Monday, September 3, 2007

Charlie Parker's Listening Skills

My interest in reading about music as a practice has led me from Eunmi Shim's book about Lennie Tristano to the more "classic" book by Ira Gitler, Jazz Masters of the Forties (which was, of course, one of Shim's sources). This book begins, as, by all rights it should, with a chapter entitled "Charlie Parker and the Alto and Baritone Saxophonists." One of the things that Tristano and Parker had in common was an extraordinarily acute skill at listening to performances and internalizing those listening experiences into performance practice. Thus, both of them were tapping into what Stravinsky would later get at in his remarks about good listening. It was therefore no surprise for me to discover that Parker though a lot of Stravinsky.

Leonard Feather use to arrange "blindfold tests," where the subject had to identify performers on the basis of sound alone. When Parker took the test, Feather included classical music. Gitler documented the results as follows:

Feather also played some classical music for Parker. Bird readily identified Stravinsky and said: "That’s music at its best. I like all of Stravinsky—and Prokofiev, Hindemith, Ravel, Debussy and of course Wagner and Bach." Several years later he named Bartok as his favorite. In the forties, at the Roost, he would play the opening phrases of Hindemith’s Kleine Kammermusik as a call to let his sidemen know that it was time for the next set. In the fifties, according to Bill Coss, "He never listened to jazz in his home. For that matter, he seldom listened to jazz anywhere unless he happened to be on a job. His main interest was in classical music, mostly the moderns."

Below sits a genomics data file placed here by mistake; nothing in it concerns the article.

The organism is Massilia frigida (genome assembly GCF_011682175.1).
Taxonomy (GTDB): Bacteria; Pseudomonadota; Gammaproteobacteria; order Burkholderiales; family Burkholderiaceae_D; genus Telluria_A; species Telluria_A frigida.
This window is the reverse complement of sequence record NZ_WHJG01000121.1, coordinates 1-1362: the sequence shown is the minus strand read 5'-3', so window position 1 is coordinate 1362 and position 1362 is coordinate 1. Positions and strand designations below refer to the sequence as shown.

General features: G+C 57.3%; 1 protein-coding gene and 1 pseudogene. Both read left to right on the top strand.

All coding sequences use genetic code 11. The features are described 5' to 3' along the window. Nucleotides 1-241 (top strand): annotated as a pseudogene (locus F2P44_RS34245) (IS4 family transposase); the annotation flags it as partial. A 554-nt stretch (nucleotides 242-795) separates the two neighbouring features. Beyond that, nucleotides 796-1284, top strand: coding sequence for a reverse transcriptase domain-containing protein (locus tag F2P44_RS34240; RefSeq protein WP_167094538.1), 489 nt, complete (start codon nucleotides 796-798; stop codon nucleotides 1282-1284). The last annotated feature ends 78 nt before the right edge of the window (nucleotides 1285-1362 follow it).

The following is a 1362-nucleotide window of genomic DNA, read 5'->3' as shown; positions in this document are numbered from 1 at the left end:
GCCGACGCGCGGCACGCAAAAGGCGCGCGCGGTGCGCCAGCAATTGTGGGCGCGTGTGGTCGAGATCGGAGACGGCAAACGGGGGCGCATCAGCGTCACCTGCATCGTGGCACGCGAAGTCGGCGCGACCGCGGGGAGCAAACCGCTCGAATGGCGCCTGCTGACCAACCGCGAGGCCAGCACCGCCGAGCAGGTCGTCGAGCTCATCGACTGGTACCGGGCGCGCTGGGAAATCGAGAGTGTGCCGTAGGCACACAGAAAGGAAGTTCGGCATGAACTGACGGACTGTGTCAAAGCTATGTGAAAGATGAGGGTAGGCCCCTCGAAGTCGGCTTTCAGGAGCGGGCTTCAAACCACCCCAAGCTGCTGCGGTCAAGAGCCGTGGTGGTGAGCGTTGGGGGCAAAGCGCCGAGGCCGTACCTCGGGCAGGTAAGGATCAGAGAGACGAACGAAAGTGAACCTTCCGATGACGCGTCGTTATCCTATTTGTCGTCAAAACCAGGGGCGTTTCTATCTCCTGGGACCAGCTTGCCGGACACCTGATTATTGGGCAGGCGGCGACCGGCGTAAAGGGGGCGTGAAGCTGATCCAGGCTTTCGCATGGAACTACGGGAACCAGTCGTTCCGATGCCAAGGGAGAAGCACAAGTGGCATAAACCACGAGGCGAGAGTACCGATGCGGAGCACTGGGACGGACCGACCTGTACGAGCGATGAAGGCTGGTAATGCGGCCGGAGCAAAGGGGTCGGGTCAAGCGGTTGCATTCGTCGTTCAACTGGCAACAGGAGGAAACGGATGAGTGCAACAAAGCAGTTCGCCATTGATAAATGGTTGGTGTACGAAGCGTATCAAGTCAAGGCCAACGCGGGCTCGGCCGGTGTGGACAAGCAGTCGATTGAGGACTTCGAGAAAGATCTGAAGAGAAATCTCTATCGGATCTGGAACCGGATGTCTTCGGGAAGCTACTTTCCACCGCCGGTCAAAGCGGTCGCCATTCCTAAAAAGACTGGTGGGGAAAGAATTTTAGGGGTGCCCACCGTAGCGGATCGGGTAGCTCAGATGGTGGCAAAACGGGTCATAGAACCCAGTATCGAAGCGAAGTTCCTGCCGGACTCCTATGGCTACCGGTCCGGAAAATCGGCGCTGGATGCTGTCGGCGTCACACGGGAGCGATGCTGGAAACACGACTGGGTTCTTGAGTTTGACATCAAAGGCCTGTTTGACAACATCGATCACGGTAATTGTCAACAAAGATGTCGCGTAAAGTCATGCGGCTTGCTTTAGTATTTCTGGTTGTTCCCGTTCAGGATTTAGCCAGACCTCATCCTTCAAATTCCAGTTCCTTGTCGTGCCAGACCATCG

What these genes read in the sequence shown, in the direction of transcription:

I suspect that, had Stravinsky been aware of these remarks and practices, he would have approved!


America Jones said...

I was not aware that Bird was such a fan of "Classical" music.

Some years ago, while visiting a linguist friend studying at Stanford, I had occasion to attend a church organ performance of Bach compositions. I do not recall the name of the performer, but he was elderly and by accounts well regarded in his field. I learned from him that Bach was a fan of improvisation, which changed the way I heard Bach.

The Goldberg Variations came to sound like a jazz composition, and many jazz compositions (most notably, some of those by Oscar Peterson) began to sound quite Classical. An old friend who plays violin in symphonies concurs.

Although I am untrained in music, I find it quite remarkable how Mstislav Rostropovich, in his 1991 recording, interprets the Prelude to the 6th Cello suite as call-and-response; even more so when compared to Janos Starker's 1997 BMG release of the same.

Stephen Smoliar said...

There is, of course, the whole practice of interpolating familiar material into improvised passages. This almost certainly predates jazz (at least as far back as improvised cadenzas); but, within the confines of jazz history, Fats Waller was prolific enough to interpolate classical passages as well as familiar songs. At the other end of the spectrum, if Bird's invocation of Hindemith is not "far out" enough, somewhere in my collection I have a Gerry Mulligan cut where, at the very end, he tacks on the opening bassoon solo from Rite of Spring!

Another important historical perspective is that early organists pretty much had to be good improvisers because the instruments were so uncooperative. What we now call a "pedal tone" was originally a "stuck" tone, where the mechanics would not immediately respond to a key (or pedal) being released. The only sensible thing to do was to improvise around it and try to make it sound "right!" Bach was particularly good at this; and I suspect that much of his experience went into the eventual writing down of the F major toccata in BWV 540 (which, at least according to the notes that Harry Halbreich prepared for the Michel Chapuis recording, left Mendelssohn totally awe-struck).

Another source of improvisation is the exploration of a new (or non-standard) instrument. This is the case with the last two cello suites. The fifth uses an alternative (scordatura) tuning (which accounts for some of the "pedal" effects), while the instrument for which Bach wrote the sixth suite had an additional string turned a fifth higher than the usual "top" string.